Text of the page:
A very early start on Sunday morning to get back in time for choir at 1pm, although I got stuck in Stevenage (of all the places to be stuck…) for over half an hour, before being held up further down the line for some unexplained reason. I felt fortunate compared to the people whose train to Leeds was cancelled outright. The poor railway man was still fielding panic and anger when the south-bound train finally arrived, and I managed to get to choir only fifteen minutes late.
After the service we had the chapel garden party, which was a nice relaxed affair full of cake and strawberries. I finally came home in the early evening and watched another film before becoming suddenly inspired to go to the library and fetch some summer reading. My bureau is now full of 8kg of textbooks. I think I might have to return one or two of them, or my suitcase to America will not have any space for clothes.
Finally, we’ve reached today. I slept in with some difficulty, waking up three times before finally getting out of bed at half past nine. Today I’m tackling the mountain of washing up, as well as attending an orchestra rehearsal for a concert on Thursday, and tutoring as usual. The reality that I am moving out a week tomorrow and must have everything packed away and ready to go into storage has fully hit me, and I think that is my cue to get back to the washing up. Wish me luck, there’s a whole term’s worth of crockery to wash…
I’ve hit week three of my running programme, which is apparently the week that most people quit due to boredom, injury or burnout. Although I did manage to injure my shoulder on Sunday (no idea how, it happened mid-run and was sufficiently bad that I spent evensong with my arm in a sling and the last two days taking Ibuprofen with breakfast, which is very rare for me), it is a lot better today and I decided it wouldn’t stop me from running. Apathy very nearly did – I reached the last possible point at which I could go out without ending up finishing my run after sunset and decided not to go. Then I looked at my diary which happened to be in front of me, and realised that if I didn’t I wouldn’t manage three runs this week. So I went and it was great!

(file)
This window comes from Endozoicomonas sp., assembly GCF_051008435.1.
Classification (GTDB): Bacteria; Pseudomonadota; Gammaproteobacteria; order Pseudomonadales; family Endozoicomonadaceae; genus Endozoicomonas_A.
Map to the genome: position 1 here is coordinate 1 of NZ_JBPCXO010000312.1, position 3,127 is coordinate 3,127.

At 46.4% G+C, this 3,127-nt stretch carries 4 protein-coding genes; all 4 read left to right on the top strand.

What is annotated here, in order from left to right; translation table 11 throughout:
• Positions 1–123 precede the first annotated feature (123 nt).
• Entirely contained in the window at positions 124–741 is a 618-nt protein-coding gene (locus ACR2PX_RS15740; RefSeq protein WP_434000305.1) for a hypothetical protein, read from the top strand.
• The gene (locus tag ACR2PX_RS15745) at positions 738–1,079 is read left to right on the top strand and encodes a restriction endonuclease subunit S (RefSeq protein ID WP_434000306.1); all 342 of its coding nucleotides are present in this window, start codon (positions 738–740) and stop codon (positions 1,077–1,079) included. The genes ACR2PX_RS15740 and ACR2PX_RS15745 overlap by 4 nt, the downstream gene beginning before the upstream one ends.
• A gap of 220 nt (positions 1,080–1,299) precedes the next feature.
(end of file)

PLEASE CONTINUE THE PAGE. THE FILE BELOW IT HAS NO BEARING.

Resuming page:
Honestly, I don’t know what has happened to me. I was feeling a bit trepidatious about this week because it involves longer runs with fewer intervals of walking, but the time flew and my legs weren’t aching anything like as much as I expected. When the podcast ended I felt as though I must have somehow skipped ahead on the recording, because it didn’t feel like twenty minutes at all. The clock assures me it was, though. I’m raring to go on the rest of the week, and here’s to the next six weeks as well.